First-year student-athletes at Mercer University are learning how a little bit of community involvement can make a big impact.
This semester, the 125 students in Matt Brownback’s life skills (LSK) course have the option to work on projects for the United Way’s Read United program or the Beverly Knight Olson Children’s Hospital.
Mercer freshman athletes are required to take a life skills class that focuses on time management and adjusting to college life in the fall and one that focuses on community service in the spring semester.
“The reason we started this … the freshmen come here, and all they know is life on campus. I want to push students to get outside of their comfort zone and out into the community,” said Brownback, who is the assistant athletic director of student support services and has been teaching these courses for five years.
In the past, his students did weekly reading or math tutoring with children in local schools. That wasn’t an option this year with COVID-19, so they are filming read-aloud videos that will be distributed to the schools. Working in groups or pairs, the student-athletes will make three to five videos throughout the semester. Brownback is also working on organizing some live virtual class readings.
“I want them to see that their platform as student-athletes is far-reaching,” Brownback said. “We always talk about the ripple effect. They’re only required to do an hour of service a week. That small, short one hour of their week may not seem like a lot, but it can have a big impact.”
A former middle school English teacher, Brownback said improving literacy skills in children is very important to him. He has seen tremendous growth in reading proficiency for third-graders that Mercer students have tutored.
With hospital visitation restricted due to the pandemic, Brownback also wanted to find a way to brighten the days of children who are going through a lot. Some of his students will record read-aloud videos of specific books the hospital has chosen. The videos will include introductions from the athletes to make them more personal.
The books will be given to pediatric patients along with a card that allows them to access the accompanying videos online, so they can read along. The athletes also will assemble activity kits with games and crafts that will be distributed to children in the hospital.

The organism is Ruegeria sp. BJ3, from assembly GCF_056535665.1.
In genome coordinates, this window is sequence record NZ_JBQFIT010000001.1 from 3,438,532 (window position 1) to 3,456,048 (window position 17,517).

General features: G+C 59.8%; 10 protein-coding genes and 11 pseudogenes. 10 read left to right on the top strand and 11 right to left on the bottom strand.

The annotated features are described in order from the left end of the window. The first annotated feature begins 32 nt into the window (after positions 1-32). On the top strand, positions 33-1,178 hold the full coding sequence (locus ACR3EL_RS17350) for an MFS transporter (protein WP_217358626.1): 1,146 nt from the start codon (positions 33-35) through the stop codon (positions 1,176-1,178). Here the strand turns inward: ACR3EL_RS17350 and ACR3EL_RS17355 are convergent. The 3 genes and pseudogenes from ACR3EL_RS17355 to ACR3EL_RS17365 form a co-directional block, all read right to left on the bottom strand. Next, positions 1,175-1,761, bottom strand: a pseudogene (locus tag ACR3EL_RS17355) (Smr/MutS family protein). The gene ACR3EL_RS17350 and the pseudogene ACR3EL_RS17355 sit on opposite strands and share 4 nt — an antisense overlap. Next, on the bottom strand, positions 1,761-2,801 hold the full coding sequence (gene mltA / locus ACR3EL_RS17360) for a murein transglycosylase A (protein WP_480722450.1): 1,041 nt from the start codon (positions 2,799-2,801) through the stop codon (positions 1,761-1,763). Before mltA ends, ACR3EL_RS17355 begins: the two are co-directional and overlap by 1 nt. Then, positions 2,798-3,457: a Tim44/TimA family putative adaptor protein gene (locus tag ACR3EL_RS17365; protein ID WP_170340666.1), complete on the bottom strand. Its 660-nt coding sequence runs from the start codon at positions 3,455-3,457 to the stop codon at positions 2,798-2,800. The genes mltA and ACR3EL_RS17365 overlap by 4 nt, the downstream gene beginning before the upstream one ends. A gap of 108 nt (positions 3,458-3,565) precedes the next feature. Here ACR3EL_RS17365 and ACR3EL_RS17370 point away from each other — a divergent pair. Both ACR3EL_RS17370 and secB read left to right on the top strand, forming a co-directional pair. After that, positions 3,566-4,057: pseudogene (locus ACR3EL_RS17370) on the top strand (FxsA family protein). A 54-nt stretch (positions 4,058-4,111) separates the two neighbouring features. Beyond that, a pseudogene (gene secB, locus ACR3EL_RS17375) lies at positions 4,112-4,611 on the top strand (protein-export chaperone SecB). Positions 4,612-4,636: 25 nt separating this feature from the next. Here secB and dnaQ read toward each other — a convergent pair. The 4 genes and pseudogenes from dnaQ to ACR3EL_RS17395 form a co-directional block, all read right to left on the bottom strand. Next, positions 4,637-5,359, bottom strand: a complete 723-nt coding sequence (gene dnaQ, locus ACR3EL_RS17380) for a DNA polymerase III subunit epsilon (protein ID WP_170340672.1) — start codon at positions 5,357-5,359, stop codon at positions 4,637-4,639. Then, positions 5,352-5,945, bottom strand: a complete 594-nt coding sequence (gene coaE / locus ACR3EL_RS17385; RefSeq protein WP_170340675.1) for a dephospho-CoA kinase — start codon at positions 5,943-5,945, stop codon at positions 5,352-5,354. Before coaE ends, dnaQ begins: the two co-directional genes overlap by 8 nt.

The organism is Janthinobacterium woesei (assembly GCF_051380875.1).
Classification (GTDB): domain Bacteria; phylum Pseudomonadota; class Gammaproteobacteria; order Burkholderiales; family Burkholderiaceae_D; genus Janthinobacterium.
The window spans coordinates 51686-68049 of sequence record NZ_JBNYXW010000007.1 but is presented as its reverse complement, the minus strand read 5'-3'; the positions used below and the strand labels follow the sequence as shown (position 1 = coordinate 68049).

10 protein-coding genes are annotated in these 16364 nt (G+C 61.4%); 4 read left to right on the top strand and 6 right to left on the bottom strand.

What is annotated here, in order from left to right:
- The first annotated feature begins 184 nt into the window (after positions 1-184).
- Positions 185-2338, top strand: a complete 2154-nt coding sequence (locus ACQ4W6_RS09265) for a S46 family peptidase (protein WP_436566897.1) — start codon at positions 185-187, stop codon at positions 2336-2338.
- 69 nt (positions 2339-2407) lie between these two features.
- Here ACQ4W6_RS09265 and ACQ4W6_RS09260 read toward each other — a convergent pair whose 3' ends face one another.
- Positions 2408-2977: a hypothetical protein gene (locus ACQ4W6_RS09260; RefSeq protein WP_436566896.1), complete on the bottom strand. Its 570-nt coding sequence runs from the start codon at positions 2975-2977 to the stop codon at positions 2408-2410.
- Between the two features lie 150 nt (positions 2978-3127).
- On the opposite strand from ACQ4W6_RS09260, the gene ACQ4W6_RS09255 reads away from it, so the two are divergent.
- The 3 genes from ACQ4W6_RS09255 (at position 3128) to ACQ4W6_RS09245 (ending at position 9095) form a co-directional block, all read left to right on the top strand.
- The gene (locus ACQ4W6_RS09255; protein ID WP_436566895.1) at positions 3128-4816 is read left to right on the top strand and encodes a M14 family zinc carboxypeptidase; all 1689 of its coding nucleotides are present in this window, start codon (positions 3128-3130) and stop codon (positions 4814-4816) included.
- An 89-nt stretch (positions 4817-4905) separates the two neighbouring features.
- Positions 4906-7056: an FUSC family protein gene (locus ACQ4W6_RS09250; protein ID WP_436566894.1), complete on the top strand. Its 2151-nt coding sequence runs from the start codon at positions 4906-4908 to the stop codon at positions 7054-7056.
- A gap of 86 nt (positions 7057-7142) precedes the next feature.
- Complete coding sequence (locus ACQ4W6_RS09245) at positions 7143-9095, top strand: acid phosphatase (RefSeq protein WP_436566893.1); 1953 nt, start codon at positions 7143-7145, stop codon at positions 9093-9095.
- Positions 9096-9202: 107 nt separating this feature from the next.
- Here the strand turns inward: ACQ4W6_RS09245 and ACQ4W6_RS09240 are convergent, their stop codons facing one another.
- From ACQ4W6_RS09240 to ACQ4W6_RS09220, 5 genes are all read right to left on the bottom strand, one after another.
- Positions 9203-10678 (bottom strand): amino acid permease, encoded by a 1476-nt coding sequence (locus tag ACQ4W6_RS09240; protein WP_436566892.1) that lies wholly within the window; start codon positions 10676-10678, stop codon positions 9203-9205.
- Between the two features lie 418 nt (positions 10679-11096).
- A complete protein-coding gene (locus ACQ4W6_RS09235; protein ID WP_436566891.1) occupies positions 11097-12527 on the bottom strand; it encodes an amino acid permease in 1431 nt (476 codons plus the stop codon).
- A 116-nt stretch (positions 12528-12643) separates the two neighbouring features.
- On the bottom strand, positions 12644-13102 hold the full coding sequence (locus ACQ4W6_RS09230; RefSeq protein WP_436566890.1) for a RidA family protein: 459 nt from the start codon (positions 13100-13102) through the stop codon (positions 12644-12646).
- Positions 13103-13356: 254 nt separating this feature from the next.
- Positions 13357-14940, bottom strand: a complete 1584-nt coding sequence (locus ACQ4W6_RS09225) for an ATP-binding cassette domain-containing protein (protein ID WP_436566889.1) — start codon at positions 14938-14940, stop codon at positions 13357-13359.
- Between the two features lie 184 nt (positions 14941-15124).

“By offering LSK as a service-learning course, Mr. Brownback is introducing these freshmen to the importance of being leaders in service in the community. As a result, his freshmen make an incredible impact on our local Macon community, not only in this course but throughout their time as Mercer student-athletes,” said Dr. Kathy Kloepper, vice provost of engaged learning and director of Research That Reaches Out.
“When service opportunities are integrated into course experiences, students help others while also reflecting on their own strengths and areas for improvement. Service-learning courses help students grow as scholars and citizens, and we are so proud of our student-athletes for their commitment to service.”
Student-athletes should use their platform to help other people, and this class has provided some great ways for Mercer students to connect with the local community, said freshman Eliza Snyder, a shooting guard on the women’s basketball team and a biology major.
Snyder has opted to get involved in both service projects for the class. She hopes to help strengthen children’s reading skills and make their day better through the video project. The craft aspect of the activity kits she’ll help assemble is personal to her.
“I just want to help in any way I can, honestly,” she said. “My dad was diagnosed with dementia in June, so it’s been a crazy year for me. Whenever I get sad, I always do crafts. I thought that would be really cool to put together those kits for kids to be able to do crafts if they’re having a hard time.”